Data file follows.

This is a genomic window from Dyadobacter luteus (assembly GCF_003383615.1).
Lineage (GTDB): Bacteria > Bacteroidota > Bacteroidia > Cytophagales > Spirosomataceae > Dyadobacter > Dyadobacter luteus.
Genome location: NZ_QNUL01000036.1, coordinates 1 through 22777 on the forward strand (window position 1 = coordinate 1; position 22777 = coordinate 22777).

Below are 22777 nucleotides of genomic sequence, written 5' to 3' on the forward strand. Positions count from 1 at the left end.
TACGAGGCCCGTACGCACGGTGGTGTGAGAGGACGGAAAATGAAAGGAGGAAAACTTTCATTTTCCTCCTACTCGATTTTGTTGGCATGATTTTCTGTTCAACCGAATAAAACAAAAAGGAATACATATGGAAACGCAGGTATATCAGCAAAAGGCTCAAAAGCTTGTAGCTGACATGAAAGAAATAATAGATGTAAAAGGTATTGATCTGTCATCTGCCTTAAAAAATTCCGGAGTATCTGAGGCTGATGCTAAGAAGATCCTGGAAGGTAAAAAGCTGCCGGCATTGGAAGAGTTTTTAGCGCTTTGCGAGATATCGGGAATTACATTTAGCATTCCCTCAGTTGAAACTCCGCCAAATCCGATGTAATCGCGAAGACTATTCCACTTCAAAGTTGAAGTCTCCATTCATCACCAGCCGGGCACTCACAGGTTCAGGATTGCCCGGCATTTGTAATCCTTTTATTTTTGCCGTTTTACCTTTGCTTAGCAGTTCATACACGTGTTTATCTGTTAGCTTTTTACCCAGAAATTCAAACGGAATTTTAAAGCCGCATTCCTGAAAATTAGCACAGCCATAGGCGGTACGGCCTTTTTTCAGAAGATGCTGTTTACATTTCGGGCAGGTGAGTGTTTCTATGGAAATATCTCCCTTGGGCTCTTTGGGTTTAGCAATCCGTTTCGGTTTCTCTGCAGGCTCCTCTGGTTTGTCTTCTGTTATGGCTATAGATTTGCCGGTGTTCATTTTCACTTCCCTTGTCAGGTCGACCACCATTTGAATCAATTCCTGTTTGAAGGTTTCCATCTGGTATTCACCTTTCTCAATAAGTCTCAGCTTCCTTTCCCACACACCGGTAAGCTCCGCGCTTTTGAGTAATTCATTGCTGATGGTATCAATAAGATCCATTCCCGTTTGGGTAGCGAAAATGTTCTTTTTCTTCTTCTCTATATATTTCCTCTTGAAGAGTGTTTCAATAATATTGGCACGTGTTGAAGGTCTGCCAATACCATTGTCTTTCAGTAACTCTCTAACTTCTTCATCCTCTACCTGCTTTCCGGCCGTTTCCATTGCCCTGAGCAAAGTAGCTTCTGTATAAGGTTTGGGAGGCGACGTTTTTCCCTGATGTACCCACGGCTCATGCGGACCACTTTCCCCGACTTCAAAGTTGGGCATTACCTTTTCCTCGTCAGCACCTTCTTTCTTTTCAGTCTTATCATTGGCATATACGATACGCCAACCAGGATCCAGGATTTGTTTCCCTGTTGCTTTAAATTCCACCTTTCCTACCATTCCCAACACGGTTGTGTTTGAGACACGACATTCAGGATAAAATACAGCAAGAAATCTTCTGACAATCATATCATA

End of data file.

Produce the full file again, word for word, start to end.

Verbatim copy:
This is a genomic window from Dyadobacter luteus (assembly GCF_003383615.1).
Lineage (GTDB): Bacteria > Bacteroidota > Bacteroidia > Cytophagales > Spirosomataceae > Dyadobacter > Dyadobacter luteus.
Genome location: NZ_QNUL01000036.1, coordinates 1 through 22777 on the forward strand (window position 1 = coordinate 1; position 22777 = coordinate 22777).

Below are 22777 nucleotides of genomic sequence, written 5' to 3' on the forward strand. Positions count from 1 at the left end.
TACGAGGCCCGTACGCACGGTGGTGTGAGAGGACGGAAAATGAAAGGAGGAAAACTTTCATTTTCCTCCTACTCGATTTTGTTGGCATGATTTTCTGTTCAACCGAATAAAACAAAAAGGAATACATATGGAAACGCAGGTATATCAGCAAAAGGCTCAAAAGCTTGTAGCTGACATGAAAGAAATAATAGATGTAAAAGGTATTGATCTGTCATCTGCCTTAAAAAATTCCGGAGTATCTGAGGCTGATGCTAAGAAGATCCTGGAAGGTAAAAAGCTGCCGGCATTGGAAGAGTTTTTAGCGCTTTGCGAGATATCGGGAATTACATTTAGCATTCCCTCAGTTGAAACTCCGCCAAATCCGATGTAATCGCGAAGACTATTCCACTTCAAAGTTGAAGTCTCCATTCATCACCAGCCGGGCACTCACAGGTTCAGGATTGCCCGGCATTTGTAATCCTTTTATTTTTGCCGTTTTACCTTTGCTTAGCAGTTCATACACGTGTTTATCTGTTAGCTTTTTACCCAGAAATTCAAACGGAATTTTAAAGCCGCATTCCTGAAAATTAGCACAGCCATAGGCGGTACGGCCTTTTTTCAGAAGATGCTGTTTACATTTCGGGCAGGTGAGTGTTTCTATGGAAATATCTCCCTTGGGCTCTTTGGGTTTAGCAATCCGTTTCGGTTTCTCTGCAGGCTCCTCTGGTTTGTCTTCTGTTATGGCTATAGATTTGCCGGTGTTCATTTTCACTTCCCTTGTCAGGTCGACCACCATTTGAATCAATTCCTGTTTGAAGGTTTCCATCTGGTATTCACCTTTCTCAATAAGTCTCAGCTTCCTTTCCCACACACCGGTAAGCTCCGCGCTTTTGAGTAATTCATTGCTGATGGTATCAATAAGATCCATTCCCGTTTGGGTAGCGAAAATGTTCTTTTTCTTCTTCTCTATATATTTCCTCTTGAAGAGTGTTTCAATAATATTGGCACGTGTTGAAGGTCTGCCAATACCATTGTCTTTCAGTAACTCTCTAACTTCTTCATCCTCTACCTGCTTTCCGGCCGTTTCCATTGCCCTGAGCAAAGTAGCTTCTGTATAAGGTTTGGGAGGCGACGTTTTTCCCTGATGTACCCACGGCTCATGCGGACCACTTTCCCCGACTTCAAAGTTGGGCATTACCTTTTCCTCGTCAGCACCTTCTTTCTTTTCAGTCTTATCATTGGCATATACGATACGCCAACCAGGATCCAGGATTTGTTTCCCTGTTGCTTTAAATTCCACCTTTCCTACCATTCCCAACACGGTTGTGTTTGAGACACGACATTCAGGATAAAATACAGCAAGAAATCTTCTGACAATCATATCATA